The Balkans poses no notable health risks to travellers, though as with anywhere else in the world there are basic things you should be aware of.
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Before You Go
Prevention is the key to staying healthy while abroad. A little planning, particularly for pre-existing illnesses, will save trouble later: see your dentist before a long trip, carry spare contact lenses or glasses, and take your optical prescription with you.
Bring medications in original, clearly labelled containers along with a signed and dated letter from your physician describing your medical conditions and medications, including generic names. If carrying syringes, have a physician’s letter documenting their medical necessity.
If you’re an EU citizen, an E111 form, available from health centres, covers you for most medical care. The E111 will not cover you for non emergencies or emergency repatriation home. If you do need health insurance, strongly consider a policy that covers you for the worst possible scenario, such as an accident requiring an emergency flight home. Find out if your insurance plan will make payments directly to providers or reimburse you later for overseas health expenditures. The former option is preferable.
The World Health Organization (WHO) recommends that all travellers be covered for diphtheria, tetanus, measles, mumps, rubella and polio, regardless of their destination. Since most vaccines don’t produce immunity until at least two weeks after they’re given, visit a physician at least six weeks before departure.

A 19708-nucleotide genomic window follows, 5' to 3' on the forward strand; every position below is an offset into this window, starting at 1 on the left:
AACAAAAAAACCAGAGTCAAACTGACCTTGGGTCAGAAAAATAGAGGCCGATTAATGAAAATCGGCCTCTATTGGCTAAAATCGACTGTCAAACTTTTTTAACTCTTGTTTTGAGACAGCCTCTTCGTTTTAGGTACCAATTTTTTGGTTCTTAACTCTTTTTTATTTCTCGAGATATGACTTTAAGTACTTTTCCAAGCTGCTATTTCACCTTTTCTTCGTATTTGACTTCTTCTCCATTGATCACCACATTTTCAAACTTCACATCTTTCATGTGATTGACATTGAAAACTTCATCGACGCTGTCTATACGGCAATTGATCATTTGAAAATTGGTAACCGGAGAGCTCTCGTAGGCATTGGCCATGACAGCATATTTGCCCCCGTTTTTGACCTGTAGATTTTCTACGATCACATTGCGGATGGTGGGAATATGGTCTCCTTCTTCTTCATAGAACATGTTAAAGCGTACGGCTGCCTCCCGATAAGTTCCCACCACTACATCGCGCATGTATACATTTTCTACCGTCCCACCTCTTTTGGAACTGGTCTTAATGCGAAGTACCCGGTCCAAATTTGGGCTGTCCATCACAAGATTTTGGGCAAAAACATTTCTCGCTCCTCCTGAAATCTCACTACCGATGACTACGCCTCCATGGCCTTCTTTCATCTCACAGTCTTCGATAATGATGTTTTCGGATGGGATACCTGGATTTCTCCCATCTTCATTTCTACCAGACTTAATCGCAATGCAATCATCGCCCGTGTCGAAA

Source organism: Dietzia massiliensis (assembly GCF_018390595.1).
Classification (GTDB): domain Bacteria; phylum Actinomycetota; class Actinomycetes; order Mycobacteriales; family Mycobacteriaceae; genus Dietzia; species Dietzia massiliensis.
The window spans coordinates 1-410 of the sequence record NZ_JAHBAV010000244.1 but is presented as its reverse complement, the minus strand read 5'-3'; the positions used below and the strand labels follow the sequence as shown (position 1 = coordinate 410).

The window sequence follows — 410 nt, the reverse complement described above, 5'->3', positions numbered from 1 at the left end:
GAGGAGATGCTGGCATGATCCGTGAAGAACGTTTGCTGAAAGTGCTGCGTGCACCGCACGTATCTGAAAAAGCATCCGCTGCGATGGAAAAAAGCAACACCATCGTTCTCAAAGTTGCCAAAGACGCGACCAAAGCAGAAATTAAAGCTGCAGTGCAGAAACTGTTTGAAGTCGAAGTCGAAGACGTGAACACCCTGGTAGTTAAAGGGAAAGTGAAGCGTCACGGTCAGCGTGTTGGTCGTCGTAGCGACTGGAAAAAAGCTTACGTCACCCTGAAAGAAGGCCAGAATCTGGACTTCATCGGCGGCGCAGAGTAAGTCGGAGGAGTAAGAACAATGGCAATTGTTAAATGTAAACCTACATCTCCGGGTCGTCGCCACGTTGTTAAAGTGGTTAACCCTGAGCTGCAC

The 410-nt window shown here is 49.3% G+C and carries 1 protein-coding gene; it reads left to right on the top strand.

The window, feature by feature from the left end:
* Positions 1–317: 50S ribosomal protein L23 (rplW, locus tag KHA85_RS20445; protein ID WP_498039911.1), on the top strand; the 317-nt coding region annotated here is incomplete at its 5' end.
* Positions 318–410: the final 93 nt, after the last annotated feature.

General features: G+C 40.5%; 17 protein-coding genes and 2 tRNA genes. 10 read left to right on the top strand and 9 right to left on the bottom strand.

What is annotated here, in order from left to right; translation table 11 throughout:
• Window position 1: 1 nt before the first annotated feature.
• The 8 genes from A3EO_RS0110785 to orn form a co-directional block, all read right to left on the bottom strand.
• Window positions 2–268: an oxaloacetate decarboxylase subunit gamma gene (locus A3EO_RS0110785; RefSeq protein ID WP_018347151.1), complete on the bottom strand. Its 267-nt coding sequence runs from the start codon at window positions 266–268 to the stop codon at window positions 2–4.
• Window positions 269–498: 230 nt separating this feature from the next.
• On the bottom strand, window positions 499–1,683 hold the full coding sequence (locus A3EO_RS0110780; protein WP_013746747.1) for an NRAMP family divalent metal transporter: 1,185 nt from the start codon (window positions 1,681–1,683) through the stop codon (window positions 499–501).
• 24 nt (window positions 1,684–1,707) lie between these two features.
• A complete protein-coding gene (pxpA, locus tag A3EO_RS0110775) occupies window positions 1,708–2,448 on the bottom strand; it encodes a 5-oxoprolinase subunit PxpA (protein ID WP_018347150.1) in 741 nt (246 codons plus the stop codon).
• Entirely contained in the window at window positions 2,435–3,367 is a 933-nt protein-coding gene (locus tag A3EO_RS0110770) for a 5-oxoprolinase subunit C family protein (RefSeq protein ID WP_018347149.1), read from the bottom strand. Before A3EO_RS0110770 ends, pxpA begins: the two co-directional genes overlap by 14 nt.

Availability & Cost of Health Care
Good basic health care is readily available, and pharmacists can give valuable advice and sell over-the-counter medication for minor illnesses. They can also refer you to more specialised help when required. Outside major cities, medical care is not always readily available, but embassies, consulates and five star hotels can usually recommend doctors or clinics. Healthcare costs tend to be less expensive than in Western Europe, but given you may want to go to a private clinic for anything beyond a doctor’s consultation, comprehensive health insurance is essential.
Tap water may not be safe to drink, so it is best to stick to bottled water or boil for 10 minutes, use water purification tables or a filter. Do not drink water from rivers or lakes; it may contain bacteria or viruses that can cause diarrhoea or vomiting. Brushing your teeth with tap water is highly unlikely to lead to problems.